Axolotl care sheet

Axolotl care sheet

HISTORY: Also known as the Mexican walking fish, the word axolotl comes from the Aztec which is thought to mean “water doll”.  Known scientifically as Ambystoma Mexiana, axolotls are, in fact, the larval stage of the salamander, air breathing, land dwelling, lizard-like amphibian.  Axolotl pets usually remain in this larval stage indefinitely.


APPEARANCE: Axolotl’s appear in four predominate colours, black, white, gold and olive. They have a tadpole-like appearance with a long tail.  A fin runs from the back of the head to the tail and along the underside of the tail.  They have four lizard-like legs and a pair of feathery gills adorns the head.

Females can be recognised by their large, wider head and plumper body while males have testis between their rear legs.  A large axolotl can grow to about 30cm and can weigh up to 300 grams.  They have poor eyesight with no eye lids and are quite sensitive to light, so remember to house them away from direct sunlight or bright aquarium lights.

Interestingly, axolotls are able to regenerate lost body parts over time.  A trait which come in handy, considering their habit of nipping off each off each other’s limbs, if they get to close.


TEMPERAMENT: Although very placid if left alone, axolotls can be aggressive towards each other if agitated, underfed or overcrowded.  Other tank inhabitants, such as goldfish, small crustaceans and young axolotls are all potential food should they wander too close.  Axolotls will snap out at anything within reach and fish may also nip at the axolotl’s gills, so it is recommended not to keep other tank mates of a different species. Although snappy, axolotls do not have sufficient size teeth to cause their owners any harm.  It is also very import not handle you axolotl out of the water.  They are strictly aquatic; a point which should be made clear to small children.  Axolotls are quite happy to live a solitary existence.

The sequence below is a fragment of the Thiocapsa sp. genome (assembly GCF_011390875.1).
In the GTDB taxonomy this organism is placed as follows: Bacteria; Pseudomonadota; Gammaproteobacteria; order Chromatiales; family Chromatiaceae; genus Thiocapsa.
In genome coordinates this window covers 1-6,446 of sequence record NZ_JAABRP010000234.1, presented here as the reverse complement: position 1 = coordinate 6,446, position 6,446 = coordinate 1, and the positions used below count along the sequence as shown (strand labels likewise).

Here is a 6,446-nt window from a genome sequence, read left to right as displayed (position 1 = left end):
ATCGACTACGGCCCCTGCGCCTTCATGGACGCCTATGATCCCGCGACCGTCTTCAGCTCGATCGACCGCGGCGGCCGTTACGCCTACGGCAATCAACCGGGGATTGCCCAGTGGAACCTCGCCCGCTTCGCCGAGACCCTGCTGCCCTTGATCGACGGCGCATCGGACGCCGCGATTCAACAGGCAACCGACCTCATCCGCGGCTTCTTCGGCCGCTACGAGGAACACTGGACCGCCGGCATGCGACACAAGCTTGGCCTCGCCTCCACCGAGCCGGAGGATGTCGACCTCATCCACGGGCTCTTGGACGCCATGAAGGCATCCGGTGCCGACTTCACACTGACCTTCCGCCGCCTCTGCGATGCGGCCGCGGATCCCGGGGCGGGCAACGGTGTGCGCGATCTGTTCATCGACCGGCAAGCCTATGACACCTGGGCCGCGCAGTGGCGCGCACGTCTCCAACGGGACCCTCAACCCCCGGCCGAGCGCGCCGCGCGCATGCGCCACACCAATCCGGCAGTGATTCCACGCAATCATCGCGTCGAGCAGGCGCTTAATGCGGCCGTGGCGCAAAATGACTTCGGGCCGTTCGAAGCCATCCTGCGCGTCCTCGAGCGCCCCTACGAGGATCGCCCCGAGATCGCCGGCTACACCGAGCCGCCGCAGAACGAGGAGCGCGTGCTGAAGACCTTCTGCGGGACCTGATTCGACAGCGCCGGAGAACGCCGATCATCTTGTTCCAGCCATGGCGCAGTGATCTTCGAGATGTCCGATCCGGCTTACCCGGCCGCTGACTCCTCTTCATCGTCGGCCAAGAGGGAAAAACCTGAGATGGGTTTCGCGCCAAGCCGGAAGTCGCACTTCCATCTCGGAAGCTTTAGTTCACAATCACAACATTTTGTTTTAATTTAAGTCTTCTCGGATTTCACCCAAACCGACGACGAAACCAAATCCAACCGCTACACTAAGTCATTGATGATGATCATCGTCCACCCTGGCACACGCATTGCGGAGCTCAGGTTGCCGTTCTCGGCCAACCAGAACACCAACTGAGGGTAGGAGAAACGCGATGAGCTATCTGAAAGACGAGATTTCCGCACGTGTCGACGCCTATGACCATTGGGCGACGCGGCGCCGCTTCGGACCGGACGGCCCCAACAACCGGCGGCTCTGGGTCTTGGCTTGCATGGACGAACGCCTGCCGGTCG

FEEDING: It is best to feed a small amount daily, although adults can survive on feeding once to three times a week if provided a proper diet.  Water temperature also plays an import role on feeding demands.  Below 14 degrees C and the axolotl will need additional feedings as metabolism speeds up, not actually slowing down as with many other species.

Preferred foods are earthworms, insects, small fish, crustaceans and tadpoles.  Our axolotls have been transitioned to pellets and blood worms and love it. If feeding live insects, ensure that they have not been exposed to chemical poisons. Any uneaten food should be removed from the tank within 24 hours.


HEALTH AND LIFESPAN: If handled too often, stressed or injured, axolotls may suffer fungal or bacterial infections due to damage of the slime-coat which covers their skin.  These conditions can be treated with varying success with medications available from pet shops.

Water temperature should remain fairly constant without getting too warm, as this may also promote fungal growth.  The ideal range is 14-18 degrees C.  Axolotls may need occasional worming, but only if they appear affected.  A best indicator of this is white and watery faeces.  Healthy, well-kept axolotls will average 12-15 years but there have been reports of even living as long as 25 years.


HOUSING AND MAINTENANCE: If housing a single axolotl, a 60cm long tank is recommended.  The minimum recommended size for a pair is 60-90cm.  Smaller tanks or circular bowls will cause the axolotl to pace, encouraging the swim bladder to develop to one side which can harm them.  Plants should also be added as axolotls like to sleep and rest into the safety of the foliage. If adding gravel, ensure it is large enough to not be swallowed when they are feeding/ large river pebbles are ideal.

As with all tanks, good quality filtration is required, and pH and water parameters should be checked on a regular basis. Once set up correctly, the axolotl and its tanks are low maintenance and make a great feature at home and are an ideal candidate for newcomers to fish keeping.



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